Definition:Greatest Common Divisor/Integral Domain

Definition

Let $\struct {D, +, \times}$ be an integral domain whose zero is $0$.

Let $a, b \in D: a \ne 0 \lor b \ne 0$.

Let $d \divides a$ denote that $d$ is a divisor of $a$.

Let $d \in D$ have the following properties:

$(1): \quad d \divides a \land d \divides b$
$(2): \quad c \divides a \land c \divides b \implies c \divides d$

Then $d$ is called a greatest common divisor of $a$ and $b$ (abbreviated GCD or gcd) and denoted $\gcd \set {a, b}$.

That is, in the integral domain $D$, $d$ is the GCD of $a$ and $b$ if and only if:

$d$ is a common divisor of $a$ and $b$
Any other common divisor of $a$ and $b$ also divides $d$.

We see that, trivially:

$\gcd \set {a, b} = \gcd \set {b, a}$

so the set notation is justified.

Also known as

The greatest common divisor is often seen abbreviated as GCD, gcd or g.c.d.

Some sources write $\gcd \set {a, b}$ as $\tuple {a, b}$, but this notation can cause confusion with ordered pairs.

The notation $\map \gcd {a, b}$ is frequently seen, but the set notation, although a little more cumbersome, can be argued to be preferable.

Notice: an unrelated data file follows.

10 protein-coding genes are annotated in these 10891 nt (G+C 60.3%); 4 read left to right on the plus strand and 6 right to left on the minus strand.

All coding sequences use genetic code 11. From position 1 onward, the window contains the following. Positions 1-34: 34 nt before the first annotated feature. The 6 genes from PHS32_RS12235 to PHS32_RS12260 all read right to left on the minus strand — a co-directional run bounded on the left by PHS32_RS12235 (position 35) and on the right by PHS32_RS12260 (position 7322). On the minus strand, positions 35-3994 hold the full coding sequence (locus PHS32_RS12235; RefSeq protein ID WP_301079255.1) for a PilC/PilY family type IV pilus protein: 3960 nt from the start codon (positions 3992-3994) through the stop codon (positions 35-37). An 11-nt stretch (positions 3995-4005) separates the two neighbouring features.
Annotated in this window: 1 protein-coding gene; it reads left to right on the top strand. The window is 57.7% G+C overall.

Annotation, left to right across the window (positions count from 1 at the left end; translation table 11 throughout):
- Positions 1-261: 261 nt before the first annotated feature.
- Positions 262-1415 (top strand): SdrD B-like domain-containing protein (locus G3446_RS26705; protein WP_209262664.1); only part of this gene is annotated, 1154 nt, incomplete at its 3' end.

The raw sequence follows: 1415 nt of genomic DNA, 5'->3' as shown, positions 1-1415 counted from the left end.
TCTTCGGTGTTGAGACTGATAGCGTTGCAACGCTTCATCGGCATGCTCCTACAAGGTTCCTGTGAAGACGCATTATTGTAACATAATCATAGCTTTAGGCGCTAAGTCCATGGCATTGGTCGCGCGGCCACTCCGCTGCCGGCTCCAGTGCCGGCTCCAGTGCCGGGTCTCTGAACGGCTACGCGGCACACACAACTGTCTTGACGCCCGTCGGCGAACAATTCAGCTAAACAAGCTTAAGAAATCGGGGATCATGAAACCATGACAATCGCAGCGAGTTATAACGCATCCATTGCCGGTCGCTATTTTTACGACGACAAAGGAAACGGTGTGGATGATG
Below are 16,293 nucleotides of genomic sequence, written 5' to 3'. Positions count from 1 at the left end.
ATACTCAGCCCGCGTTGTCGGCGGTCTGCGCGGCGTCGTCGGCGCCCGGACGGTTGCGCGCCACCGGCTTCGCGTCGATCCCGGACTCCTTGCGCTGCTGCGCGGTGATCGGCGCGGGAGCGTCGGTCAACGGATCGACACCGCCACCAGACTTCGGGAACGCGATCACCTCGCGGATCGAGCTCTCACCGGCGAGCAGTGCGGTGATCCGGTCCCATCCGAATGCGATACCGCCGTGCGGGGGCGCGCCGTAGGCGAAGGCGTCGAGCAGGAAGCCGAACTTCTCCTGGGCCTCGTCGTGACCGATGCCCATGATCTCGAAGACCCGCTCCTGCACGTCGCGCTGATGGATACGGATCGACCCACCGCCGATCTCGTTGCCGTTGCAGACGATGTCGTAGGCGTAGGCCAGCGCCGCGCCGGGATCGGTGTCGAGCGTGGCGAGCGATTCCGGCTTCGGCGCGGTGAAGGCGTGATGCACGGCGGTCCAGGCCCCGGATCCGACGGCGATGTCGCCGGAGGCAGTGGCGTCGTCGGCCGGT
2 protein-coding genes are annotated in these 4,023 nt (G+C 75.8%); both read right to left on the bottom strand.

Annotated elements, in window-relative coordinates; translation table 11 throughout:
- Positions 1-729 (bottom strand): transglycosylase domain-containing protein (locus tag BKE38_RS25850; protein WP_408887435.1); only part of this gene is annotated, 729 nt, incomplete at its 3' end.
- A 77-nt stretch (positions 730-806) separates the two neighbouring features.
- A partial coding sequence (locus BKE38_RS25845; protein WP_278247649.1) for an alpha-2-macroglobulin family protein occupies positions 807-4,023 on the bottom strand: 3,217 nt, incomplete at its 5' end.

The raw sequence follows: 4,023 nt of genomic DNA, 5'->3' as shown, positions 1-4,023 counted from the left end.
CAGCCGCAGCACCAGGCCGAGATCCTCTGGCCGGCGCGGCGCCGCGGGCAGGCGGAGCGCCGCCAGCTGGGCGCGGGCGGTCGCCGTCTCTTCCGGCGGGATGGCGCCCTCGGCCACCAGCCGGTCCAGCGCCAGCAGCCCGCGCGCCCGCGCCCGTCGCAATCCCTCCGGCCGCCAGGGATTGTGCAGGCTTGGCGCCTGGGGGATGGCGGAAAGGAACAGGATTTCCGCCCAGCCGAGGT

The greatest common divisor is also known as the highest common factor, or greatest common factor.

Highest common factor when it occurs, is usually abbreviated as HCF, hcf or h.c.f.

It is written $\hcf \set {a, b}$ or $\map \hcf {a, b}$.

The archaic term greatest common measure can also be found, mainly in such as Euclid's The Elements.

Also see

Note that, in the general integral domain, there is no guarantee that any GCD so defined either exists or is actually unique.

However, see Elements of Euclidean Domain have Greatest Common Divisor where it is shown that the same does not apply to a Euclidean domain.